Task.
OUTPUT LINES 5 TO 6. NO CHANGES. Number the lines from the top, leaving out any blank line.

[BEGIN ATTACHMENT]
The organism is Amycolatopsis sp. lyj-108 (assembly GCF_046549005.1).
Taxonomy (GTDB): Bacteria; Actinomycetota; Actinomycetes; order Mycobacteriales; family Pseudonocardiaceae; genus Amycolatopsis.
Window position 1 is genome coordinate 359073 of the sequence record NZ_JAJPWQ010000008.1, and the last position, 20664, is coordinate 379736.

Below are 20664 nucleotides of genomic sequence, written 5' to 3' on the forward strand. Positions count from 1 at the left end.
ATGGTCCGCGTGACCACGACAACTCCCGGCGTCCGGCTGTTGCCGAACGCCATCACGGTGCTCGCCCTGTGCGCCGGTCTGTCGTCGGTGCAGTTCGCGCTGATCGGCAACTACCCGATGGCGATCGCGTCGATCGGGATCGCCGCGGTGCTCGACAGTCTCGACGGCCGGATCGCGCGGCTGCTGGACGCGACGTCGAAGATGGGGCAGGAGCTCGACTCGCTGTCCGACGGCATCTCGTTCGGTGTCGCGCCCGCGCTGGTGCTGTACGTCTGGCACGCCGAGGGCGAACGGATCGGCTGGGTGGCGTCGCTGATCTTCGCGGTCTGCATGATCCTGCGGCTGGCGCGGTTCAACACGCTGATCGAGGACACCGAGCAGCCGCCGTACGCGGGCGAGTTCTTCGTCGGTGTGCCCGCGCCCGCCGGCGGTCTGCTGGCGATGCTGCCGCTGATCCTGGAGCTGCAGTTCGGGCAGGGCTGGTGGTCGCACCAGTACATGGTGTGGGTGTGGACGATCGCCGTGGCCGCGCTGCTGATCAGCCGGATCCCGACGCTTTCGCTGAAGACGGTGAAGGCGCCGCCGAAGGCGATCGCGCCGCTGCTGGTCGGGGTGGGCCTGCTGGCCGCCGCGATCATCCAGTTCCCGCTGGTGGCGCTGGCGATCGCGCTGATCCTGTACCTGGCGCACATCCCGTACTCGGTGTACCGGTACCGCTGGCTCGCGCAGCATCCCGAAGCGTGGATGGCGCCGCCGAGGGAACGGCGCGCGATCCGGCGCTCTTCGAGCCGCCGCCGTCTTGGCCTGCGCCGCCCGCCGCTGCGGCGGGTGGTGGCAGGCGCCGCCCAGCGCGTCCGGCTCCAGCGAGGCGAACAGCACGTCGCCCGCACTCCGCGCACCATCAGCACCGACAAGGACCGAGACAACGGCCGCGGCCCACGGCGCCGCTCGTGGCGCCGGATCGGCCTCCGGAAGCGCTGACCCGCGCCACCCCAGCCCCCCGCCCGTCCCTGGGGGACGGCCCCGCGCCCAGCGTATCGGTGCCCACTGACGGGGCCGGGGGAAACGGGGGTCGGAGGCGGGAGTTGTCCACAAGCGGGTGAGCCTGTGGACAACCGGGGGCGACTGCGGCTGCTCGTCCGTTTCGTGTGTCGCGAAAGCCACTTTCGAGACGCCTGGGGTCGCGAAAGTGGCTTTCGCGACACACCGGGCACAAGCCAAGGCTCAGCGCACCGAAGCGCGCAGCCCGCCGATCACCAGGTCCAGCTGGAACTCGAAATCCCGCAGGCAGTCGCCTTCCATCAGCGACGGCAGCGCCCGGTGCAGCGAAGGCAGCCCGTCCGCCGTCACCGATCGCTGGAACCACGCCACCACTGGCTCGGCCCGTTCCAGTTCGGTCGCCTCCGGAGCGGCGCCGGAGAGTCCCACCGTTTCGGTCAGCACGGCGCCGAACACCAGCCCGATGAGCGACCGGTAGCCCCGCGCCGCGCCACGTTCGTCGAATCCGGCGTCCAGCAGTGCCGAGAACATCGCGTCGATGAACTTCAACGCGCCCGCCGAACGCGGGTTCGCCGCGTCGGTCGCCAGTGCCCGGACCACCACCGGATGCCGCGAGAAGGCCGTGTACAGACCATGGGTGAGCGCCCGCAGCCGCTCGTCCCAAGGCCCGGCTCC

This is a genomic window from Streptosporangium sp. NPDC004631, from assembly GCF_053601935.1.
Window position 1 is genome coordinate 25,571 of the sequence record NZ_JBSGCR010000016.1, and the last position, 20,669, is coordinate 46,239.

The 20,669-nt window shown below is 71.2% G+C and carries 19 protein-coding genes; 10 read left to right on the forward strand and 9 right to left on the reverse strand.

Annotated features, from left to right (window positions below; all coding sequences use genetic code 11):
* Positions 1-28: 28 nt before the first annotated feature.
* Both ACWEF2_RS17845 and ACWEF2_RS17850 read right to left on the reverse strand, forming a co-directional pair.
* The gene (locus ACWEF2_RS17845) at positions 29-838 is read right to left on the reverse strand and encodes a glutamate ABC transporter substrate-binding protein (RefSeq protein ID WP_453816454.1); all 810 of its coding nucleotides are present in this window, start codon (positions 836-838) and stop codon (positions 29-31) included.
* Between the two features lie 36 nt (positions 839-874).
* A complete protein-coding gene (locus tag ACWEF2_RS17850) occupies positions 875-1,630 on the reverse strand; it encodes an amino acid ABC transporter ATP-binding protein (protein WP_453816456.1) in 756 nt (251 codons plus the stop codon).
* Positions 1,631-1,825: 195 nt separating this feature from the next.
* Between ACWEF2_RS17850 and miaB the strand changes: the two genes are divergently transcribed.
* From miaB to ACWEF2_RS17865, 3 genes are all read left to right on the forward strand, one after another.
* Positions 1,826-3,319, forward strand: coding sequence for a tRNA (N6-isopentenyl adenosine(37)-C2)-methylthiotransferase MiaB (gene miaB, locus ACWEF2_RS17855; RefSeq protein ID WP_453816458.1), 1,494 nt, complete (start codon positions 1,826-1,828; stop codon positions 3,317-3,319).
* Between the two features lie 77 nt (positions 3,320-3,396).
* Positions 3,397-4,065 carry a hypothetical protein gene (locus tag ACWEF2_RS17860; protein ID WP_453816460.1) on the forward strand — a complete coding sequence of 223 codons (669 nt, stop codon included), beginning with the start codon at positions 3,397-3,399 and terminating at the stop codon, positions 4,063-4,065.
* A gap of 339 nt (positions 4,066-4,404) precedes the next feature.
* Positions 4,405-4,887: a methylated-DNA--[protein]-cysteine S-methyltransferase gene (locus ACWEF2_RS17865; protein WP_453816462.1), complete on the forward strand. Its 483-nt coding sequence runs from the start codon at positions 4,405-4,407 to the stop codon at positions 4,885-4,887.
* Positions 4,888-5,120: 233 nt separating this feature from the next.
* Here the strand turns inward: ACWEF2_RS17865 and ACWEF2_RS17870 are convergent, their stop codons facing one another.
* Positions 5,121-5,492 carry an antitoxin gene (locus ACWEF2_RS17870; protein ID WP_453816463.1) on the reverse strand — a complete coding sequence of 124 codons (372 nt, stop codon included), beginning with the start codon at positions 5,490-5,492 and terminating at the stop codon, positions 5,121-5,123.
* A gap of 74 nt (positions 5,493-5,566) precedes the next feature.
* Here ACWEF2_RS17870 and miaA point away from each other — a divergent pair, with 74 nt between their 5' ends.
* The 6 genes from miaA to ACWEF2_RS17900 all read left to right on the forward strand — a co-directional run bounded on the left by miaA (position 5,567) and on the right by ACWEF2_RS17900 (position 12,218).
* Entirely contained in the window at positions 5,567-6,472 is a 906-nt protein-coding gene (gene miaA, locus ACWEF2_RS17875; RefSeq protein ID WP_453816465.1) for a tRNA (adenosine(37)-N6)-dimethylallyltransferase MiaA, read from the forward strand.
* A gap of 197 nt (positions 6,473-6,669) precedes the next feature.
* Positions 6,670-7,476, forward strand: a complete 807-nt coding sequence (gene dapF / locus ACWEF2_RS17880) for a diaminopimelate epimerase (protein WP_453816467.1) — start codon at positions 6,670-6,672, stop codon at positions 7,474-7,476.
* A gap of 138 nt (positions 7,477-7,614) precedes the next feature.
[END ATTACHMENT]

ATGGTCCGCGTGACCACGACAACTCCCGGCGTCCGGCTGTTGCCGAACGCCATCACGGTGCTCGCCCTGTGCGCCGGTCTGTCGTCGGTGCAGTTCGCGCTGATCGGCAACTACCCGATGGCGATCGCGTCGATCGGGATCGCCGCGGTGCTCGACAGTCTCGACGGCCGGATCGCGCGGCTGCTGGACGCGACGTCGAAGATGGGGCAGGAGCTCGACTCGCTGTCCGACGGCATCTCGTTCGGTGTCGCGCCCGCGCTGGTGCTGTACGTCTGGCACGCCGAGGGCGAACGGATCGGCTGGGTGGCGTCGCTGATCTTCGCGGTCTGCATGATCCTGCGGCTGGCGCGGTTCAACACGCTGATCGAGGACACCGAGCAGCCGCCGTACGCGGGCGAGTTCTTCGTCGGTGTGCCCGCGCCCGCCGGCGGTCTGCTGGCGATGCTGCCGCTGATCCTGGAGCTGCAGTTCGGGCAGGGCTGGTGGTCGCACCAGTACATGGTGTGGGTGTGGACGATCGCCGTGGCCGCGCTGCTGATCAGCCGGATCCCGACGCTTTCGCTGAAGACGGTGAAGGCGCCGCCGAAGGCGATCGCGCCGCTGCTGGTCGGGGTGGGCCTGCTGGCCGCCGCGATCATCCAGTTCCCGCTGGTGGCGCTGGCGATCGCGCTGATCCTGTACCTGGCGCACATCCCGTACTCGGTGTACCGGTACCGCTGGCTCGCGCAGCATCCCGAAGCGTGGATGGCGCCGCCGAGGGAACGGCGCGCGATCCGGCGCTCTTCGAGCCGCCGCCGTCTTGGCCTGCGCCGCCCGCCGCTGCGGCGGGTGGTGGCAGGCGCCGCCCAGCGCGTCCGGCTCCAGCGAGGCGAACAGCACGTCGCCCGCACTCCGCGCACCATCAGCACCGACAAGGACCGAGACAACGGCCGCGGCCCACGGCGCCGCTCGTGGCGCCGGATCGGCCTCCGGAAGCGCTGACCCGCGCCACCCCAGCCCCCCGCCCGTCCCTGGGGGACGGCCCCGCGCCCAGCGTATCGGTGCCCACTGACGGGGCCGGGGGAAACGGGGGTCGGAGGCGGGAGTTGTCCACAAGCGGGTGAGCCTGTGGACAACCGGGGGCGACTGCGGCTGCTCGTCCGTTTCGTGTGTCGCGAAAGCCACTTTCGAGACGCCTGGGGTCGCGAAAGTGGCTTTCGCGACACACCGGGCACAAGCCAAGGCTCAGCGCACCGAAGCGCGCAGCCCGCCGATCACCAGGTCCAGCTGGAACTCGAAATCCCGCAGGCAGTCGCCTTCCATCAGCGACGGCAGCGCCCGGTGCAGCGAAGGCAGCCCGTCCGCCGTCACCGATCGCTGGAACCACGCCACCACTGGCTCGGCCCGTTCCAGTTCGGTCGCCTCCGGAGCGGCGCCGGAGAGTCCCACCGTTTCGGTCAGCACGGCGCCGAACACCAGCCCGATGAGCGACCGGTAGCCCCGCGCCGCGCCACGTTCGTCGAATCCGGCGTCCAGCAGTGCCGAGAACATCGCGTCGATGAACTTCAACGCGCCCGCCGAACGCGGGTTCGCCGCGTCGGTCGCCAGTGCCCGGACCACCACCGGATGCCGCGAGAAGGCCGTGTACAGACCATGGGTGAGCGCCCGCAGCCGCTCGTCCCAAGGCCCGGCTCC

This is a genomic window from Streptosporangium sp. NPDC004631, from assembly GCF_053601935.1.